View Full Version : Main Drain Caps - Brass vs Lead
12-03-2008, 05:22 AM
This is a follow up question to my other post "Best way to remove lead cap in cast iron main trap" http://www.terrylove.com/forums/showthread.php?t=24926
I went to Home depot and they have caps made from brass, lead, pvc and of a rubber/plastic expansion design. What is the plus and minus of each?
Also upon closer examination, one of the existing plugs is not lead which I assume means it is brass. Is removal of a brass cap different than a lead one? I am thinking, if it is stuck to go at it with a pneumatic cut off wheel to make it easier to break apart.
I am going to do the job this weekend.
Thanks again the help is much appreciated.
A lead plug is used when the opening's threads have deteriorated to the point where a brass or plastic one will not work. The proper way to install them is to screw them in so the lead conforms to whatever thread is left, but many users just pound them in. You do whatever it takes to remove a brass plug. The final method, after all else fails, is to cut them out with a hammer and chisel, or a saw.
12-03-2008, 07:23 AM
As for the final method I usually cut part way aruond the center with the chisel then beat the threaded section inward until it is loose enough to remove.
12-03-2008, 07:35 AM
So why doesn't every one use a PVC cap which can easily be cut out or the expansion cap which all you have to do is loosen the wing nut?
Because as my Dad used to say, "They make the brass ones thin so they are easy to cut out."
12-04-2008, 03:37 PM
I've only removed a couple...the one that had a brass plug had the square nub ripped right out when I tried to unscrew it. Didn't have to cut anything! I then used a hammer and chisel to get the rest out. Dont' remember how long a cheater bar I had on the plug...I'm fairly big and strong, but couldn't do it with the small wrench I have without one.
12-05-2008, 07:19 AM
Well plastic plugs work awesome in plastic pipe. As long as you do not glue it on. Yes I know some people that did that. Plastic plugs in cast iron fittings do not work as well. They freeze on at time requiring me to use a saw to cut them out. Brass plugs are preferred in cast iron threads. But like with anything you buy there is many different qualities of brass plugs some are die cast brass. They shatter when you try to make them budge. Then you have the thin brass Chinese made ones they tear away from the threads which is a pain. Then you have the nice heavy machined brass plugs. These can take a beating, best way to remove these is take a 15 inch crescent wrench and a 3 pound hammer put the wrench on and as your pushing down on the handle take the hammer and hit the wrench right where the handle meets up with the thumb screw. This gets 99% of them to turn with ease. The other 1% I use a chisel to cut along the threads to get the chisel under the plug then pop it right off.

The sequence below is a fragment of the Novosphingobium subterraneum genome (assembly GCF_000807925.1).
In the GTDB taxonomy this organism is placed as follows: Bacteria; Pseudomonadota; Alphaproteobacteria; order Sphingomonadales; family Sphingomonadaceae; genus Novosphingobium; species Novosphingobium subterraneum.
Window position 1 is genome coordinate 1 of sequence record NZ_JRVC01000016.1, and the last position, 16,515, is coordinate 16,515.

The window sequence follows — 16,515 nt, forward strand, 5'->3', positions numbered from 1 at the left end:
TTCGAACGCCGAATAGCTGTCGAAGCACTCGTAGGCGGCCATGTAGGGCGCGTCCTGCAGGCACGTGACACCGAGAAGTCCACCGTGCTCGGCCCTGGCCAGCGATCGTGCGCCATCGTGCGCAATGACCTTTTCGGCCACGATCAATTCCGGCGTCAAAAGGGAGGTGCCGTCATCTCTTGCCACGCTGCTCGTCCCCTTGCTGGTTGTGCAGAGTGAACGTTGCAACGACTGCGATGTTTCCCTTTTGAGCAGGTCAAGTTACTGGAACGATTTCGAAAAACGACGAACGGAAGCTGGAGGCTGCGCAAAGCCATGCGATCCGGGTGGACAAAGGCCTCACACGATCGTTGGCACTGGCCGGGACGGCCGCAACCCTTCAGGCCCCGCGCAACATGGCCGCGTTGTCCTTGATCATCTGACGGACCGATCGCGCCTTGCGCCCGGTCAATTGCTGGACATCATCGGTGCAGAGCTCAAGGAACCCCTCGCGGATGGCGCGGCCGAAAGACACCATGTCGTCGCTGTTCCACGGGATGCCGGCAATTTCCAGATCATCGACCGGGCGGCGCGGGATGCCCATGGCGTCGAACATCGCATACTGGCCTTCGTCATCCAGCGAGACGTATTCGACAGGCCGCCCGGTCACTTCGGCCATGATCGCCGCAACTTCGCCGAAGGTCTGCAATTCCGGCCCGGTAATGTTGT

12-05-2008, 07:42 AM
I am thinking, if it is stuck to go at it with a pneumatic cut off wheel to make it easier to break apart.
Ya know on second thought, after reading the exploding dishwasher thread, the sparks created by a cut off wheel may not be such a good idea :eek:.
I think I will stick to a hammer and chisel.
12-07-2008, 07:04 PM
First, thanks again for the help. Here is what I learned:
The expansion plugs that Home Depot (2 red discs with a rubber ring in between that expands when you tighten the wing nut and bolt through the center) do not fit.
The lead caps are a bitch to remove as compared to the brass ones.
To remove the brass caps I scored an "X" with my cut off wheel and broke through with a chisel. Using an old tire iron as a wedge I made the hole bigger and using the hook on the other end of the tire iron under the cap below the square nub it popped right out. If you do these regularly you should consider buying one, mine is a Kent Tool T25. Sure beats using a hammer and a chisel.
The the casting of the Chinese brass caps are half the thickness of the better ones and have about one third as many threads, which as a result sit flush when installed as opposed to being proud by 1/8 to 1/4 of an inch. Went with the cheap ones because they should be easier to remove next time.
The job went well, perhaps too well. I found a easy to clean clog at the end of the pipe near the cesspool. A little back and forth and it fell into the pool, which leads me to think that the heavy use over the Thanksgiving weekend raised the level enough so the flotsam and jetsam got into the pipe. Will have to wait and see, but if I am right I guess I will need to have it pumped.
12-07-2008, 09:08 PM
These are all the tools I have ever needed to open a cleanout...
10-17-2011, 10:44 AM
Old thread bump. Plumber reused old cap when he redid/added the check valve - moved cleanout, etc back.
I noticed that there is a slight air gap in both where the thread meets the CI as well as the *liner* ontop of the plug. Both small holes which are suspect to water infiltration.
Off to get new caps. Is Lead or a Better Quality Brass the way to go on a CI main trap ?
In theory, the trap caps will never need to be opened as the check valve cleanout is the *one in front* and that would be the cleanout they tap into should they need to...